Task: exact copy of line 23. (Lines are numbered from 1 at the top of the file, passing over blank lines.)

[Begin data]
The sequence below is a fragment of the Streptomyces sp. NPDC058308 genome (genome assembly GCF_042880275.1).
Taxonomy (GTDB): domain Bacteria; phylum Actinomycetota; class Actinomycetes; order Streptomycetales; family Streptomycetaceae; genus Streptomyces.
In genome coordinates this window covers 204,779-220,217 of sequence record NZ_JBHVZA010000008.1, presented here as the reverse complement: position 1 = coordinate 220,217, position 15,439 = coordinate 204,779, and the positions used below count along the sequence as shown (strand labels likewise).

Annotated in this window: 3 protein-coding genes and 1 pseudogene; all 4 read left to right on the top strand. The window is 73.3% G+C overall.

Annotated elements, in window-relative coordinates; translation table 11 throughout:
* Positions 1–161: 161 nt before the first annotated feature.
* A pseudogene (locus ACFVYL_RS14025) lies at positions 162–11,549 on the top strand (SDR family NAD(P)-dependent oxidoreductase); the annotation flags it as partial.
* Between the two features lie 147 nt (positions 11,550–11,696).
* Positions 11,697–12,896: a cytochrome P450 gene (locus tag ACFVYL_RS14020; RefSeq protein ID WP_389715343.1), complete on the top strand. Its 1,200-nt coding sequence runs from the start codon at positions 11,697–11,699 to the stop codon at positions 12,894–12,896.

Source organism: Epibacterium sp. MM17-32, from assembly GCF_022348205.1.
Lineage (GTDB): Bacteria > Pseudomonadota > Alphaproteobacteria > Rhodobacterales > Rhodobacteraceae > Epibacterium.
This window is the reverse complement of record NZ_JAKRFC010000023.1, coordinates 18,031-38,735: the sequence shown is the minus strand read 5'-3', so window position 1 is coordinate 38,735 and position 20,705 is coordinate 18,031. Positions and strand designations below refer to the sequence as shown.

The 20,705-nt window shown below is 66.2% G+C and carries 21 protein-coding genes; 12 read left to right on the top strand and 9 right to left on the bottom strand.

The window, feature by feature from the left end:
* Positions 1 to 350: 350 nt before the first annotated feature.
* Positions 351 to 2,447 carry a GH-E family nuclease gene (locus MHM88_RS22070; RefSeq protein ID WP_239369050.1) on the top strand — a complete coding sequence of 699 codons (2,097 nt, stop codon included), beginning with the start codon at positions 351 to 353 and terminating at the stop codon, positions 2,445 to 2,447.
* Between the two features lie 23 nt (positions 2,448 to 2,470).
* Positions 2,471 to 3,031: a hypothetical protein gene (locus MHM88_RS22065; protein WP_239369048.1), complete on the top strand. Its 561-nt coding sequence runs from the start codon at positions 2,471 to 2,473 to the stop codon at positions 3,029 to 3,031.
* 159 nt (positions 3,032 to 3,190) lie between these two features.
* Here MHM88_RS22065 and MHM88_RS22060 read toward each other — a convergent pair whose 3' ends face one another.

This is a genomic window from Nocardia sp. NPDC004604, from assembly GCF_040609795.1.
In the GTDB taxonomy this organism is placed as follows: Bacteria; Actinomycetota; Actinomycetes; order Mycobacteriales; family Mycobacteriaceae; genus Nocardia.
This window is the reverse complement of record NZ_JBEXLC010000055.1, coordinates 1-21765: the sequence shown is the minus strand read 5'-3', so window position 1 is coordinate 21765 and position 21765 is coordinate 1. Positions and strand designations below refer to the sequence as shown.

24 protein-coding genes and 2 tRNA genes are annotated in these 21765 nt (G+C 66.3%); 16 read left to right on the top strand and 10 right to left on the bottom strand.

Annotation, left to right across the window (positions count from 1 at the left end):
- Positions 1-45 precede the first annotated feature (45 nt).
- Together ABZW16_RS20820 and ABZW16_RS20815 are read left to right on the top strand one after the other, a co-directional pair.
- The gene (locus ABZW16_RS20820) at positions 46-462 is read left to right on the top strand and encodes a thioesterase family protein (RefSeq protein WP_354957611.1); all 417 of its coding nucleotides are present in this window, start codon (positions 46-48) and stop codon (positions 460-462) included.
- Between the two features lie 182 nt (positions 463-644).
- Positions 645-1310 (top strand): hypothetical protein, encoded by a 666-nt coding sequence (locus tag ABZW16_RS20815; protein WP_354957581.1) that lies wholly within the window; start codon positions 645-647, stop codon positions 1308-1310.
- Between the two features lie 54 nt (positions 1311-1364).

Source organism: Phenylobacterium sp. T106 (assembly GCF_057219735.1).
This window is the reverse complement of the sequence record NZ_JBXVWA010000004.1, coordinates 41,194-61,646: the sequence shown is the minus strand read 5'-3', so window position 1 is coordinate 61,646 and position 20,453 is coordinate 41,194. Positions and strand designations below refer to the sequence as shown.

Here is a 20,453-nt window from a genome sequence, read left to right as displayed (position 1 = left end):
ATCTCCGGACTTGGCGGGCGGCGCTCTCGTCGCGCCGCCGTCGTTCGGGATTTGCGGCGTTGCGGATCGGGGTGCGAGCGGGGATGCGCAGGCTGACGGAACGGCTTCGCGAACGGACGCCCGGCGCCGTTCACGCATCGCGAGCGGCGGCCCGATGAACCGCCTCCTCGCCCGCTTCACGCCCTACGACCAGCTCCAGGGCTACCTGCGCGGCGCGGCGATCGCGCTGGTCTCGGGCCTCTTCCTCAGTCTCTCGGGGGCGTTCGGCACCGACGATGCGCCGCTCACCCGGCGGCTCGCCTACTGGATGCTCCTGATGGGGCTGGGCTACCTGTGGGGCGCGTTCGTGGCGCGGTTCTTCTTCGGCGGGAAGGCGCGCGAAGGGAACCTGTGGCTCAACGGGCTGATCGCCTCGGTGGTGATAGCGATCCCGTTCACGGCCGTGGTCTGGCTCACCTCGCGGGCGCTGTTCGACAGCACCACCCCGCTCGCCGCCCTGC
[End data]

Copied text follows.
This window is the reverse complement of record NZ_JBEXLC010000055.1, coordinates 1-21765: the sequence shown is the minus strand read 5'-3', so window position 1 is coordinate 21765 and position 21765 is coordinate 1. Positions and strand designations below refer to the sequence as shown.